The Council’s failure to prevent genocide in Rwanda ten years ago was shameful; the Secretary-General, members of the Security Council and others have expressed their commitment and duty to prevent such a tragedy from recurring. That need exists today in Sudan. As Under-Secretary-General Jan Egelund said: “It’s not genocide yet and we can prevent it.” It would be unconscionable for the Security Council to ignore these warnings and disregard the lessons it has learned from Rwanda.
We therefore join other major NGOs* in the call to the international community to protect the people of Darfur, and apply appropriate international pressure to bring an end to the atrocities.
We call for the Security Council, acting under its Chapter VII authority to do the following:
·Condemn in the strongest terms the atrocities of the government and the Janjaweed.
·Call upon all parties to the conflict to immediately end the campaign of ethnic cleansing and fully respect the N'Djamena ceasefire agreement of April 8, 2004.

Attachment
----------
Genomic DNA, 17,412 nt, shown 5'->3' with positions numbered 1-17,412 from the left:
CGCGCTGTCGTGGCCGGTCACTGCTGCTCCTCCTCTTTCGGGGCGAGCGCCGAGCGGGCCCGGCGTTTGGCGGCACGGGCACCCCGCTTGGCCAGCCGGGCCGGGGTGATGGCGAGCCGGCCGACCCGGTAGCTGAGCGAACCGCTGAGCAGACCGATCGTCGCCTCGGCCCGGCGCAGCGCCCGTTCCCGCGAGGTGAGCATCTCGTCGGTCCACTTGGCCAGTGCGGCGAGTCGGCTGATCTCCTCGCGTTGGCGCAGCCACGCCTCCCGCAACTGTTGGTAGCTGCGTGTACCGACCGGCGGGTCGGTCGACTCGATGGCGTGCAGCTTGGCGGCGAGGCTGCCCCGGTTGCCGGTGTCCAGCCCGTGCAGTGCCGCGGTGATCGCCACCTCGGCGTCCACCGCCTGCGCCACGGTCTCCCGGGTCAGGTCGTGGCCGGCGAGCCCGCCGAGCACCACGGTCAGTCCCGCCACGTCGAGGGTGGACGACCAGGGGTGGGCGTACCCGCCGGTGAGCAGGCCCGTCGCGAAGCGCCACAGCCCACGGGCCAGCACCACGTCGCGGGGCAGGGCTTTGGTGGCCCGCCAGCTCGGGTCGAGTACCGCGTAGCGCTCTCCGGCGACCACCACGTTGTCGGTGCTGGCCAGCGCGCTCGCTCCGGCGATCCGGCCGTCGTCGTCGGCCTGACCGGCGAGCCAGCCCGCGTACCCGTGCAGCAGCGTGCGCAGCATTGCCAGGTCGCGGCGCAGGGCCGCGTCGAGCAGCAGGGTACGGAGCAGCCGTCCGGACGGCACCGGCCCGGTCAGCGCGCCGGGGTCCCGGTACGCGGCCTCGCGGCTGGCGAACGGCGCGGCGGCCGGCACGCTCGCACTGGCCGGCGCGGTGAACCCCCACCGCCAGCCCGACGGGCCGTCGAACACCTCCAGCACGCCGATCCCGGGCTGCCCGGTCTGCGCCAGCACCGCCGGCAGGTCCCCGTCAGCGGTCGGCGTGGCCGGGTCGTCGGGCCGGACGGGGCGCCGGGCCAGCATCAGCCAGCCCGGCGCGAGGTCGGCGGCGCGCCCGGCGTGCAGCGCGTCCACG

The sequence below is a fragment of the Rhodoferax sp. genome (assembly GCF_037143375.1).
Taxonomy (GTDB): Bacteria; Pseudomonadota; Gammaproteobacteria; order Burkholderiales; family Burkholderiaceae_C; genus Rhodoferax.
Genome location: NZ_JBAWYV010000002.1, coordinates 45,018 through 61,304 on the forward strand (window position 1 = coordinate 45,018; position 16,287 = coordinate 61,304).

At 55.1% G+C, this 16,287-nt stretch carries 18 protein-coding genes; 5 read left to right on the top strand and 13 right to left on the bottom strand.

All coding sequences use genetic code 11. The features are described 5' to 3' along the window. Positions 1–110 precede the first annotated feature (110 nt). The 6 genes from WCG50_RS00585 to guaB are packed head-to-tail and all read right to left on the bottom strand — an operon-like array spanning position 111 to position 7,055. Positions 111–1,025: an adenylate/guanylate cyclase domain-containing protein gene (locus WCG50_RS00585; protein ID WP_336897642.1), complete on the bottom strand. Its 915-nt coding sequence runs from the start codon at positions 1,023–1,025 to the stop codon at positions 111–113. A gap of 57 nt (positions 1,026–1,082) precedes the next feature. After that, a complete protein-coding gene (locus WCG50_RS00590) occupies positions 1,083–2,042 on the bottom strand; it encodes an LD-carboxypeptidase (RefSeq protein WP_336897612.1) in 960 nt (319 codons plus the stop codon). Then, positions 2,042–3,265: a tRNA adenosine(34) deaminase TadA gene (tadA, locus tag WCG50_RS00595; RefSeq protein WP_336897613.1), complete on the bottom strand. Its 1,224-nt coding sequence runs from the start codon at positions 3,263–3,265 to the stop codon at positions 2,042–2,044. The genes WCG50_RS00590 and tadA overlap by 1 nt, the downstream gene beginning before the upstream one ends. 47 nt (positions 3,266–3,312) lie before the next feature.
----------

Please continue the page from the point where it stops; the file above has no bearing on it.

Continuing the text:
·Demand that the Sudanese government immediately cease all forms of support to the Janjaweed, and disarm and disband all existing Janjaweed militias.
·Insist on unhindered access of humanitarian aid groups and their supplies to the victims, and ensure that aid reaches the intended recipients.
·Demand that the government guarantee safe return for refugees and internally displaced persons wishing to return to their homes.
·Establish a timeframe for compliance with these demands.
·Decide that states shall, in the event that the above demands are not met, impose targeted diplomatic, economic and political measures. This could include, inter alia, the following measures: freezing of assets, suspension of organization membership, diplomatic isolation, trade and financial sanctions, withdrawal of investments and arms embargos. Such measures must be targeted to decrease the impact on civilians and increase the impact on decision-makers.
·Express in the strongest terms readiness to impose further measures, in accordance with the responsibility of the Security Council under the Charter of the United Nations, including military intervention as a last resort if the atrocities do not stop.
If the situation continues to deteriorate despite the adoption and full implementation of these measures, the Security Council must consider military intervention as a last resort. If aerial bombing of the civilian population continues, the Security Council must establish and enforce no-fly zones, with proper exception made for flights in support of humanitarian operations.